Mental Health Services Change at YSU

Student Counseling Services have virtual short-term counseling services this semester. Photo by Abigail Cloutier/The Jambar

By Abigail Cloutier

Youngstown State University’s mental health services have changed since last semester. Some services, like the Community Counseling Center, have decreased offerings, while Student Counseling Services has added additional support during the pandemic.

Ann Jaronski, director of Counseling Services and a licensed psychologist, is one of two clinical counselors employed in the department. 

“We’ve been talking to students for the last couple of weeks; this has been an enormous change in a short amount of time,” Jaronski said. “Yes, we are close to six months into this right now, it’s not in the acute phase anymore … but absolutely, students are experiencing and dealing with the changes in a lot of different ways.”

Student Counseling Services have virtual short-term counseling services this semester. Photo by Abigail Cloutier/The Jambar

Counseling Services reopened short-term therapy after switching to a refer-only model last semester, due to time and budget constraints.

“We never wanted to just have to assess and refer, so being able to provide therapy is important,” she said. “There wasn’t a lot of discussion, it [was] just ‘Okay, we’re coming back in the fall and this is what we’re going to do.’”

Jaronski felt it was important to assess students and offer short-term therapy this semester. 

Anne Lally, assistant director of Counseling Services, said the university is starting an anxiety support group for students. Students must first be assessed by counseling services, and must be able to attend every meeting on Fridays. 

“Student Counseling Services would like to invite you to join us in a supportive, confidential environment where you can learn and practice strategies,” the statement said. “We will identify symptoms, discuss useful strategies for managing anxiety, practice relaxation techniques, [and] share successes.”

In addition to referring to outside resources if the student needs long-term counseling, Jaronski’s office partnered with Protocall, a telephone behavioral health facility, to provide an after-hours crisis line.

“So after hours or on a weekend … the student can call Counseling Services and press one to get connected to a live mental health professional who can assess what’s going on,” Jaronski said. 

She said the benefit of utilizing the crisis line versus a national suicide hotline is the service is an extension of YSU.

“YSU Student Counseling does get a report, so we are able to have a better understanding of what our students are experiencing and what, if any, follow up might be needed,” she said. 

In the past, the Community Counseling Center offered weekly counseling with a master’s student under a licensed counselor’s supervision. Appointments were restricted by a number of factors, like the severity of mental health issues or the number of students enrolled in the class that can offer services.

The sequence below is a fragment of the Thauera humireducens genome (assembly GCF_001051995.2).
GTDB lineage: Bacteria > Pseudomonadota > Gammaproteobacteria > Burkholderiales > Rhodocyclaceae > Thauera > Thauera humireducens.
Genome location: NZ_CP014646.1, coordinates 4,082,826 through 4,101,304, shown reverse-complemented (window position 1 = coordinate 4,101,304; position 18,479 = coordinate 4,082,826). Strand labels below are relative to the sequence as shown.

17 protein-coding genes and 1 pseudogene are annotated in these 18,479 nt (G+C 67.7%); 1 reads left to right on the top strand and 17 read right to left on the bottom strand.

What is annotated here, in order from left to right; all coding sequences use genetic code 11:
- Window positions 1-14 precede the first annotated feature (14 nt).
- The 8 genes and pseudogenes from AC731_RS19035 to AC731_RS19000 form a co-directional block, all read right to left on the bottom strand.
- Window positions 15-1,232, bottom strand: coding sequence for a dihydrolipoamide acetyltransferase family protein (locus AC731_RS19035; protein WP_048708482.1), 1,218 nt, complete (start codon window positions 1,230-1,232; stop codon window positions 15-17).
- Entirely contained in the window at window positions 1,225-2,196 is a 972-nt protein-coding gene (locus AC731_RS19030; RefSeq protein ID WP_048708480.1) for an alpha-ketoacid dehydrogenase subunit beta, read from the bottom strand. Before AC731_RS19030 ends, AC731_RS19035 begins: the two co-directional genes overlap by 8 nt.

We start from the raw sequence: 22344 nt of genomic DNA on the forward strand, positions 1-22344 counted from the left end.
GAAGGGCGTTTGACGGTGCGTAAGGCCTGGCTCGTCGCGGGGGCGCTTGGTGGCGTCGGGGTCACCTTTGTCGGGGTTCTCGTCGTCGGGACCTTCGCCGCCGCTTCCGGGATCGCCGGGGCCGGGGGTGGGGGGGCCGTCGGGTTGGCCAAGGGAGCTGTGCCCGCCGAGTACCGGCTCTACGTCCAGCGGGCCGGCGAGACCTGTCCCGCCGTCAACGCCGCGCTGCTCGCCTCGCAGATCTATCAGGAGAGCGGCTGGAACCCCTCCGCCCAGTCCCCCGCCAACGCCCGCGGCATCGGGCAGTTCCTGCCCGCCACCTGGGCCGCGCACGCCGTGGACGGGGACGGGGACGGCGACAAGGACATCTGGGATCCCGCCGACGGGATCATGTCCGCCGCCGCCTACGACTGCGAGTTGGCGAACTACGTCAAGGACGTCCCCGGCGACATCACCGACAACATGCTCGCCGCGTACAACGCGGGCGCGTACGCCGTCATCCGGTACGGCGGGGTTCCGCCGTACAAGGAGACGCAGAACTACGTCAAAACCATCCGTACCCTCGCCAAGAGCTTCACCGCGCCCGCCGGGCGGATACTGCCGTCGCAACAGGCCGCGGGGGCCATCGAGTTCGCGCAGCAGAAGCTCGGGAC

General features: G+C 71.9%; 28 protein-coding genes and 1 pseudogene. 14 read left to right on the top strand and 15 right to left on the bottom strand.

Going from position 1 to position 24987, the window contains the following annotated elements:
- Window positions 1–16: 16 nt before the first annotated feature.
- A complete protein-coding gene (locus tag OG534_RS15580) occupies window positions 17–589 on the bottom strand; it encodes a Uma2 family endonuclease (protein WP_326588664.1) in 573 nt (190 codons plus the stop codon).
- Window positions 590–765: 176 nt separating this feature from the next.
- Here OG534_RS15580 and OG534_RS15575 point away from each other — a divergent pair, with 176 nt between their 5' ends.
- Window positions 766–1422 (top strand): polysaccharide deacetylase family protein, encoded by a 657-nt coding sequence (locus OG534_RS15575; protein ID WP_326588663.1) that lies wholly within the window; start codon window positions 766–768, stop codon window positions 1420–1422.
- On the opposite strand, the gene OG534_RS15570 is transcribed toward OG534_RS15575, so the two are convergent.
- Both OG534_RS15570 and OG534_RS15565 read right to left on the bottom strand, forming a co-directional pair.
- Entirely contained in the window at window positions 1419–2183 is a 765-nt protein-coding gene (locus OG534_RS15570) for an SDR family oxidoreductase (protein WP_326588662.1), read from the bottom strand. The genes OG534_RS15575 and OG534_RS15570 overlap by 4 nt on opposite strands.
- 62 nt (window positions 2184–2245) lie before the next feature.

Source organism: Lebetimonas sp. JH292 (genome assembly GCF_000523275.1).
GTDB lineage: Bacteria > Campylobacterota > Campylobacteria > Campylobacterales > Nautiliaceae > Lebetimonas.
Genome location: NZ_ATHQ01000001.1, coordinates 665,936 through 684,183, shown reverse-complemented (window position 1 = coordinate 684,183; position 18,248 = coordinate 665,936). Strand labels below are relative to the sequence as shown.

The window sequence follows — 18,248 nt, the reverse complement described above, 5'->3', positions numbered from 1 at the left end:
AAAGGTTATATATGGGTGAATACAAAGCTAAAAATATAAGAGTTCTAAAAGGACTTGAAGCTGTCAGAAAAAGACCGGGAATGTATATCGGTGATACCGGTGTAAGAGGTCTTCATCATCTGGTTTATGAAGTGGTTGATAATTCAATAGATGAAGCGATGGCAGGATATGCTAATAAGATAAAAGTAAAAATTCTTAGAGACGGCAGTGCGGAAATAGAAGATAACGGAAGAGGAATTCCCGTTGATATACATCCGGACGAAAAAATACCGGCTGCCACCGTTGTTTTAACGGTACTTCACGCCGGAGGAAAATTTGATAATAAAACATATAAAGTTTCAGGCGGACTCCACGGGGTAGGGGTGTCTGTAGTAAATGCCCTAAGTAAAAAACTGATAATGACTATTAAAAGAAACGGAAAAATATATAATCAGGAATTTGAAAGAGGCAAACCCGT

But this semester, the clinic is only offering services to “[Course] 1587 students for Fall 2020,” according to the clinic’s voicemail. In Youngstown State University’s course catalogue, 1587 is an introductory counseling class that examines wellness. The voicemail recommended students who needed mental health assistance should contact the Help Network of Northeast Ohio, Coleman Professional Services or Alta Counseling for child-related mental health services. Coleman offers counseling, behavioral health and psychiatric assistance for low-income or uninsured students.

According to Victoria Kress, director of the CCC, the clinic is offering telehealth services this semester.

In the 2018-2019 academic year, the two licensed clinicians with Counseling Services saw 359 clients — an average of 179.5 clients per staff member and a 22.5% increase from the previous year.

According to the Association for University and College Counseling Center Directors, “a single full-time staff member without major admin responsibilities can effectively work with about 100 or so clients per year.”

Counseling Services’ clinicians, one of whom has administrative responsibilities as the director, were seeing nearly double the number of clients that they can work with effectively in 2018.

Anxiety, depression and family issues are the top three reasons that students seek out counseling services at YSU, according to data collected by Student Counseling Services. Due to the increase in clients, there is also an increase in wait time for an appointment — an average of just over 11 days, according to the same data. This can be a problem when 13% of those 359 clients report serious issues, such as a previous suicide attempt. 

Currently, Wick Primary Care staffs a licensed psychiatrist eight hours a week. This psychiatrist can evaluate and prescribe medications for mental health issues. However, Wick Primary Care does not currently offer any type of psychotherapy. If you are experiencing mental health issues that may require medication, Jaronski recommends setting up an evaluation with a general practitioner at Mercy Health to determine if a psychiatrist is necessary for you.

If you or anyone you know is experiencing a mental health crisis, call the Student Counseling Services’ crisis line at 330-941-3737 and press one, or call 330-747-2696 for the Mahoning and Trumbull counties suicide hotline.